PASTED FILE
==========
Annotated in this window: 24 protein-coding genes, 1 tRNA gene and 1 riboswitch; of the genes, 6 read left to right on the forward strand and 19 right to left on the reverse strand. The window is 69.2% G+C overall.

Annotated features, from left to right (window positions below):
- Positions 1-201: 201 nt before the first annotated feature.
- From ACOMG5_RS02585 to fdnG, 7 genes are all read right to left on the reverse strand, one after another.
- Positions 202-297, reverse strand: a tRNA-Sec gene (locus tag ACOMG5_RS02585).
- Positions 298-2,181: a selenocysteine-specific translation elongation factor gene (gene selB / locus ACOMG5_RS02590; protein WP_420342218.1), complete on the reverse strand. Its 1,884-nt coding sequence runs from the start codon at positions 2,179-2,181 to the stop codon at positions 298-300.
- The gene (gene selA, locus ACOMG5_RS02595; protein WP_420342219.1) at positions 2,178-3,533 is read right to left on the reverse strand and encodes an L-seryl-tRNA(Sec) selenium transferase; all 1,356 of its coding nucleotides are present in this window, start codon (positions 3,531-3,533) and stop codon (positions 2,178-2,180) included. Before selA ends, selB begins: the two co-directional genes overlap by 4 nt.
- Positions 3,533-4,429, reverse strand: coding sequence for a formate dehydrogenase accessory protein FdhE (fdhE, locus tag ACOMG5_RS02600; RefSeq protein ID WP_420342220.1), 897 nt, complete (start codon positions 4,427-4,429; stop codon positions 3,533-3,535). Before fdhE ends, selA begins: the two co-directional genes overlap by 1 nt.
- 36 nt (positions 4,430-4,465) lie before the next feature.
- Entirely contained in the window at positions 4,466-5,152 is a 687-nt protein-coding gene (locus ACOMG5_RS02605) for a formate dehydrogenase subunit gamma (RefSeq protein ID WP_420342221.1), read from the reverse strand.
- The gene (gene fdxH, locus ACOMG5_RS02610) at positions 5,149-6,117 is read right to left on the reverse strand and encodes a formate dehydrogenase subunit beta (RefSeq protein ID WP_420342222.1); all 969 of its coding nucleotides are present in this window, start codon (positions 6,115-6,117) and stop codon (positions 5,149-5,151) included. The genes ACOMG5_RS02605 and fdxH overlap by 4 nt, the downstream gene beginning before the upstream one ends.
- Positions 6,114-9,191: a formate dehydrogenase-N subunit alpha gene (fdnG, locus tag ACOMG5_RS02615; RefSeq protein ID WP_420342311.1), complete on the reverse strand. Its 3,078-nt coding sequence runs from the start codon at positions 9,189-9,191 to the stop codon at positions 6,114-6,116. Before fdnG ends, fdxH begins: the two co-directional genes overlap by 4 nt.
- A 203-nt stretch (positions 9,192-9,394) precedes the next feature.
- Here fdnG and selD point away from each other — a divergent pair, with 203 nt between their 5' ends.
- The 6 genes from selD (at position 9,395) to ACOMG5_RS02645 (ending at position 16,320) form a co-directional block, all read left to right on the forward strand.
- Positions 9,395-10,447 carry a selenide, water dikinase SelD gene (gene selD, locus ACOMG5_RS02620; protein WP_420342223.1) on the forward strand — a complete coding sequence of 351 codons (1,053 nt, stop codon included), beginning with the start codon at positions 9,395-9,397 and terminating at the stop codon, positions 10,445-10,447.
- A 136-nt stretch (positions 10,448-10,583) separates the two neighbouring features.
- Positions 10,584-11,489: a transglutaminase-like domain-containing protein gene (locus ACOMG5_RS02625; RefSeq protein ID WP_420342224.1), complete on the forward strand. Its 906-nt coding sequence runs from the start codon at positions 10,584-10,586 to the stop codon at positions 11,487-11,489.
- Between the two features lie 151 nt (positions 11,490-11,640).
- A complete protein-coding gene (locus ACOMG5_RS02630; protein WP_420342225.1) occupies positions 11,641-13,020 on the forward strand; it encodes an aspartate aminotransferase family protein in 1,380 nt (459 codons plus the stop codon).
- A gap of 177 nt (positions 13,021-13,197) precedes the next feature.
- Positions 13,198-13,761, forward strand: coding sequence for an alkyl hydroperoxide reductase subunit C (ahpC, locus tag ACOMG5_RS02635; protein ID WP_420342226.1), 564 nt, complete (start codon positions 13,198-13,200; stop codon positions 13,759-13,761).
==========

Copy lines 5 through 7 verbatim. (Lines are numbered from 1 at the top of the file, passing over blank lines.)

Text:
- Positions 202-297, reverse strand: a tRNA-Sec gene (locus tag ACOMG5_RS02585).
- Positions 298-2,181: a selenocysteine-specific translation elongation factor gene (gene selB / locus ACOMG5_RS02590; protein WP_420342218.1), complete on the reverse strand. Its 1,884-nt coding sequence runs from the start codon at positions 2,179-2,181 to the stop codon at positions 298-300.
- The gene (gene selA, locus ACOMG5_RS02595; protein WP_420342219.1) at positions 2,178-3,533 is read right to left on the reverse strand and encodes an L-seryl-tRNA(Sec) selenium transferase; all 1,356 of its coding nucleotides are present in this window, start codon (positions 3,531-3,533) and stop codon (positions 2,178-2,180) included. Before selA ends, selB begins: the two co-directional genes overlap by 4 nt.